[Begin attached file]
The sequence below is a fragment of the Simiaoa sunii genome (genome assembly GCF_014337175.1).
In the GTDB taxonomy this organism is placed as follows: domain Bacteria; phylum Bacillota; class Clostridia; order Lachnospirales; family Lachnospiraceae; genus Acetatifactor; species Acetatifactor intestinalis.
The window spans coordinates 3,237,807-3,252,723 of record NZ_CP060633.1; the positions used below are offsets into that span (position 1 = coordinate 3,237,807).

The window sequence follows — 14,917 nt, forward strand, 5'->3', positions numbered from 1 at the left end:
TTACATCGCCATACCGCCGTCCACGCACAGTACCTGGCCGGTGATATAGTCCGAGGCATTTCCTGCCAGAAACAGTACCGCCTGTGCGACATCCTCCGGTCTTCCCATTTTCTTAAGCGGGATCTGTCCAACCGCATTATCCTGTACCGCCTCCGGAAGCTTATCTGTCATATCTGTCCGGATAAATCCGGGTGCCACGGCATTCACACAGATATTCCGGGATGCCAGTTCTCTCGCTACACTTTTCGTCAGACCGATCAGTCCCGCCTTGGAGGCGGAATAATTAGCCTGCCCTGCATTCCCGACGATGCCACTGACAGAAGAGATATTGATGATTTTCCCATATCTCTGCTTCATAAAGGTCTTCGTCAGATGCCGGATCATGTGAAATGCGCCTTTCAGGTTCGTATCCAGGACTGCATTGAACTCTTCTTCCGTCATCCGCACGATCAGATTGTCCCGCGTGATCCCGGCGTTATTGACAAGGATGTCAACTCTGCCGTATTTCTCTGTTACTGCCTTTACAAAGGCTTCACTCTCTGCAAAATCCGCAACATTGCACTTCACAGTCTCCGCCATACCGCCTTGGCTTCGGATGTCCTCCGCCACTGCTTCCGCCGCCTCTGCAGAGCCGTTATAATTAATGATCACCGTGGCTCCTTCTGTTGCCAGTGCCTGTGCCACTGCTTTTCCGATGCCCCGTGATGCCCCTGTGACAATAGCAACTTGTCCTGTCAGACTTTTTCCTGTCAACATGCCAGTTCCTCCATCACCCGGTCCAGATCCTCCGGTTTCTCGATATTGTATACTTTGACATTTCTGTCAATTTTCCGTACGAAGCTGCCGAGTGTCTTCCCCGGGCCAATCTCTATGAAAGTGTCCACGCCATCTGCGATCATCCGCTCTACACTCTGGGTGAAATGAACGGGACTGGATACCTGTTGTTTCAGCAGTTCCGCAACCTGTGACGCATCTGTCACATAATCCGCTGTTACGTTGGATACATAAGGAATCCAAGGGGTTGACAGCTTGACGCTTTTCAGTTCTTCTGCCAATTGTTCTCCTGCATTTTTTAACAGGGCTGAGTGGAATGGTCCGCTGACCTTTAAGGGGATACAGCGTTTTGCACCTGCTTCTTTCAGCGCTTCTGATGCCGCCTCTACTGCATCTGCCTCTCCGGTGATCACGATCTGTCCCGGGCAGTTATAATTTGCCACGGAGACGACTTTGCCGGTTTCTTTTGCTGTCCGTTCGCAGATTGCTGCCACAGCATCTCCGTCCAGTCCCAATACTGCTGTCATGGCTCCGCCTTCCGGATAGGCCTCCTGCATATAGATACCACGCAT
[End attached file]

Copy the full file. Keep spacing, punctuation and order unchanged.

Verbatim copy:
The sequence below is a fragment of the Simiaoa sunii genome (genome assembly GCF_014337175.1).
In the GTDB taxonomy this organism is placed as follows: domain Bacteria; phylum Bacillota; class Clostridia; order Lachnospirales; family Lachnospiraceae; genus Acetatifactor; species Acetatifactor intestinalis.
The window spans coordinates 3,237,807-3,252,723 of record NZ_CP060633.1; the positions used below are offsets into that span (position 1 = coordinate 3,237,807).

The window sequence follows — 14,917 nt, forward strand, 5'->3', positions numbered from 1 at the left end:
TTACATCGCCATACCGCCGTCCACGCACAGTACCTGGCCGGTGATATAGTCCGAGGCATTTCCTGCCAGAAACAGTACCGCCTGTGCGACATCCTCCGGTCTTCCCATTTTCTTAAGCGGGATCTGTCCAACCGCATTATCCTGTACCGCCTCCGGAAGCTTATCTGTCATATCTGTCCGGATAAATCCGGGTGCCACGGCATTCACACAGATATTCCGGGATGCCAGTTCTCTCGCTACACTTTTCGTCAGACCGATCAGTCCCGCCTTGGAGGCGGAATAATTAGCCTGCCCTGCATTCCCGACGATGCCACTGACAGAAGAGATATTGATGATTTTCCCATATCTCTGCTTCATAAAGGTCTTCGTCAGATGCCGGATCATGTGAAATGCGCCTTTCAGGTTCGTATCCAGGACTGCATTGAACTCTTCTTCCGTCATCCGCACGATCAGATTGTCCCGCGTGATCCCGGCGTTATTGACAAGGATGTCAACTCTGCCGTATTTCTCTGTTACTGCCTTTACAAAGGCTTCACTCTCTGCAAAATCCGCAACATTGCACTTCACAGTCTCCGCCATACCGCCTTGGCTTCGGATGTCCTCCGCCACTGCTTCCGCCGCCTCTGCAGAGCCGTTATAATTAATGATCACCGTGGCTCCTTCTGTTGCCAGTGCCTGTGCCACTGCTTTTCCGATGCCCCGTGATGCCCCTGTGACAATAGCAACTTGTCCTGTCAGACTTTTTCCTGTCAACATGCCAGTTCCTCCATCACCCGGTCCAGATCCTCCGGTTTCTCGATATTGTATACTTTGACATTTCTGTCAATTTTCCGTACGAAGCTGCCGAGTGTCTTCCCCGGGCCAATCTCTATGAAAGTGTCCACGCCATCTGCGATCATCCGCTCTACACTCTGGGTGAAATGAACGGGACTGGATACCTGTTGTTTCAGCAGTTCCGCAACCTGTGACGCATCTGTCACATAATCCGCTGTTACGTTGGATACATAAGGAATCCAAGGGGTTGACAGCTTGACGCTTTTCAGTTCTTCTGCCAATTGTTCTCCTGCATTTTTTAACAGGGCTGAGTGGAATGGTCCGCTGACCTTTAAGGGGATACAGCGTTTTGCACCTGCTTCTTTCAGCGCTTCTGATGCCGCCTCTACTGCATCTGCCTCTCCGGTGATCACGATCTGTCCCGGGCAGTTATAATTTGCCACGGAGACGACTTTGCCGGTTTCTTTTGCTGTCCGTTCGCAGATTGCTGCCACAGCATCTCCGTCCAGTCCCAATACTGCTGTCATGGCTCCGCCTTCCGGATAGGCCTCCTGCATATAGATACCACGCAT